Ring RPP900 Compact Jump Starter Review


Ring RPP900 Compact Jump Starter Review 002 carwitter 1400x840 - Ring RPP900 Compact Jump Starter Review - Ring RPP900 Compact Jump Starter Review

It’s always a pain in the behind trying to jump start a dead car. First you need to find the leads, which are always just that little bit too short. Then you have to get another car, hook it all up and more often than not leave it running a little while whilst some charge trickles back into the depleted battery.

That’s where the ease of a jump starter battery pack comes into play. We’ve reviewed the Cobra Jump Pack before, and although this Ring version is similar, the battery tech behind it is very different.

The Ring RPP900 is chunkier than the Cobra, but it runs on lithium phosphate as opposed to lithium ion. This means it’s far more stable, they resist heating up and it’s also not harmful to the environment as ion is.

 

 

What is it?

It’s a 3,000 mAh battery pack with a single USB output of 5v 2.1 Amp. On one end there’s a three LED flashlight, the other is the socket for the pigtale jump leads. You can charge it via your cigarette lighter, or from the mains at a rate of 12v 1.5 Amps.

A full charge from the mains takes 4 hours.

 

 

How?

It’s similar to a standard battery pack you’ll use for your phone, but this has the extra addition of being able to pump out 240 Amps for 5 seconds. Enough to bring your car back to life if your battery dies.

 

 

What’s it like?

In a word? Great. We charged it up out of the box via the mains, it was fully juiced up in no time. The three LED’s let you know its current charge state, form red, amber to green being fully charged.

The PROJECT 106 GTi has been sat under a car cover for a good few months. Due to it being a 2 and a half hour drive away, it sadly hadn’t been started in a while.

Trying to start the poor old thing resulted in the lights dimming and a single crank of the starter motor, before the remaining energy was sapped into the ether.

 

 

Popping the bonnet I attached the Ring battery pack. To turn it on you have to press the small button at the very top, connect the cables to the battery terminals and then press the large jumpstart button in the middle. The pack is then ready to give it it’s all.

Jumping back in I turned the key and the 106 burst into life. No mucking about finding cables, driving another car across the front garden and through the gates. Connect two cables and off I went.

 

 

Now there are drawbacks when you compare it to the Cobra pack.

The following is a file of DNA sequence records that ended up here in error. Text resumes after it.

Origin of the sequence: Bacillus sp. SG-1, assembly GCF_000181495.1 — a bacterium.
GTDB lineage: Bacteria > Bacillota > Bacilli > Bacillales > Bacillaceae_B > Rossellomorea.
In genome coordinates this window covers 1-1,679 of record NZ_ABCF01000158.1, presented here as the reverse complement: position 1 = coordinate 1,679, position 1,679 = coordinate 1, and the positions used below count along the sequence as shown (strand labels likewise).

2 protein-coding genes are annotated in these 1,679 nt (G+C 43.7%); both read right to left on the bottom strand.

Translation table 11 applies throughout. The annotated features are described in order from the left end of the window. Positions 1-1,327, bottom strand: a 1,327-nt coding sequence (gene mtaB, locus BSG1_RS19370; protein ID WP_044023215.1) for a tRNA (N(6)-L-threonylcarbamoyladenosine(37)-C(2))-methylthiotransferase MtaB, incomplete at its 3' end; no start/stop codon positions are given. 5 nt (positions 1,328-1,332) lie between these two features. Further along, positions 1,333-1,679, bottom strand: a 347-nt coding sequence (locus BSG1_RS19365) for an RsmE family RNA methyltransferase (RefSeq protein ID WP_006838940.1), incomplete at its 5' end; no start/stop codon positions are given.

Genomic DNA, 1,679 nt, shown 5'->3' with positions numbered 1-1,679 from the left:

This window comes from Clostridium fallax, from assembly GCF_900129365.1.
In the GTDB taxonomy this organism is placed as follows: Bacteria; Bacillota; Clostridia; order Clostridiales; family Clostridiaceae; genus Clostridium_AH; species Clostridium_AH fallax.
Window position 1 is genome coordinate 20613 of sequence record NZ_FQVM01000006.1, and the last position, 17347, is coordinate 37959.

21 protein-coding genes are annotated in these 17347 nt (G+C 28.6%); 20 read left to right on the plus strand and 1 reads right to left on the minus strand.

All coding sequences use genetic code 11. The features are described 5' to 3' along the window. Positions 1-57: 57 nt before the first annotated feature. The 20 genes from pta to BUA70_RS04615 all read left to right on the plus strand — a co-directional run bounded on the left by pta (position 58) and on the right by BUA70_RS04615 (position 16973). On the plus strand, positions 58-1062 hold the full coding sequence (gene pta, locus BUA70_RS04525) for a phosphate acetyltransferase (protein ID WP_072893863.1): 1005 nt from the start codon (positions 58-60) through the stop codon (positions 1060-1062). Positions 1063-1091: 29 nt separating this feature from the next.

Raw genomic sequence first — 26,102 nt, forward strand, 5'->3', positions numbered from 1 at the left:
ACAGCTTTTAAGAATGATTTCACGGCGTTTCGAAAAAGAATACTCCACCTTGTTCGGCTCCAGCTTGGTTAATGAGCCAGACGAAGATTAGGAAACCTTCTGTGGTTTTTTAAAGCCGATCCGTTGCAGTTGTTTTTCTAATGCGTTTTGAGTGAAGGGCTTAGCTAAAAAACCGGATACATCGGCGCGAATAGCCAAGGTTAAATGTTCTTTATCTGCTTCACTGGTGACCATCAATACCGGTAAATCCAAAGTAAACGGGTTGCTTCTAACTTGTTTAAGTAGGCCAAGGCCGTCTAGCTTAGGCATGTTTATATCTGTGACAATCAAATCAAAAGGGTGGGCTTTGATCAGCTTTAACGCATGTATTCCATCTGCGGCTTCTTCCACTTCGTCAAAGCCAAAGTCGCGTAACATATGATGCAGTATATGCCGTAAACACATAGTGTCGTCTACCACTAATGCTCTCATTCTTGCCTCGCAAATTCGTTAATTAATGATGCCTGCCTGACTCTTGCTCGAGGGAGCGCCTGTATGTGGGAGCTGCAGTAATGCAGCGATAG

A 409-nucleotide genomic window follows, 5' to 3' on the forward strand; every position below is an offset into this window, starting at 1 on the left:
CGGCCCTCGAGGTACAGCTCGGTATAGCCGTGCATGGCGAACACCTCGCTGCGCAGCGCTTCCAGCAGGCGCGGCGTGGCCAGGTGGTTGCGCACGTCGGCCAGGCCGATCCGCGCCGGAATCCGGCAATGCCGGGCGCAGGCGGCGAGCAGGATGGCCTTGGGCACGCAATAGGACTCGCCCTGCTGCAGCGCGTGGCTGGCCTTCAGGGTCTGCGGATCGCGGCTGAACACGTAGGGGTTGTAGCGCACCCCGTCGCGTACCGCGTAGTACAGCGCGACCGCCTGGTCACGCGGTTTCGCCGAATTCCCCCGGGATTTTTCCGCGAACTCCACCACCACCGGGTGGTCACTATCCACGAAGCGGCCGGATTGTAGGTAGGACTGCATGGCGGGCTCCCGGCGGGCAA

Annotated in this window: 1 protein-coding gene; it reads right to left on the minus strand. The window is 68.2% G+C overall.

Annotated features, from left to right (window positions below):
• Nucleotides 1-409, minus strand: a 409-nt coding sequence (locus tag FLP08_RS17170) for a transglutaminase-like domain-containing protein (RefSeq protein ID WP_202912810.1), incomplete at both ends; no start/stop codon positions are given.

Firstly, you can’t charge it via USB which means you have to keep the mains adapter handy, or charge it in the car. That’s no big deal, but if you’re caught without a fully charged pack you’re more likely to have a generic USB charger and a Micro USB cable, rather than a 12v 1 Amp power supply.

 

 

Secondly is the size, it’s so much bigger than the Cobra Jumpack. Measuring in at 20 cm long, 10 cm wide and 6 cm deep. Whereas the Cobra is a similar size to the type of battery pack you’d charge your phone with. This is more…brick sized.
Portability is only an issue if you actively use it as a back up battery for your phone, this is more a ‘leave in your car’ or ‘keep in the garage’ affair.

Thirdly, it packs just under half the mAh as the Cobra, 3,000 as opposed to 6,000. You’ll still be able to jump up to three cars from a single charge, but recharging your phone would be a different matter. Most modern smart phones have a battery roughly 2,400 to just over 3,000 mAh, meaning you’ll only be able to charge your phone from dead once.

 

 

However, the larger size and less capacity is at the forfeit of the battery tech inside.

The lithium phosphate matches your batteries voltage which is crucial for safe jump starting, you don’t want to be blasting too many Amps into your car…possibly damaging something electrical in the process. It also won’t spark unlike other battery packs can do, and there’s reverse polarity protection without the need for an external fuse.

It will start cars up to 2.0 litres, and probably a little above that to be honest.

Ultimately the Ring RPP900 does exactly the same as the Cobra but in a slightly different, safer way. The Ring will be kinder to your car, but packs less of a charge if you want to use it as a portable battery back up for your phone.

In terms of price, the Ring compact jump starter will set you back around £69.99 on Amazon.

There’s also a higher power version, the RPP950 which will jump start vehicles up to 3.0 litre.

 

The post Ring RPP900 Compact Jump Starter Review appeared first on carwitter.

Read more: carwitter.com

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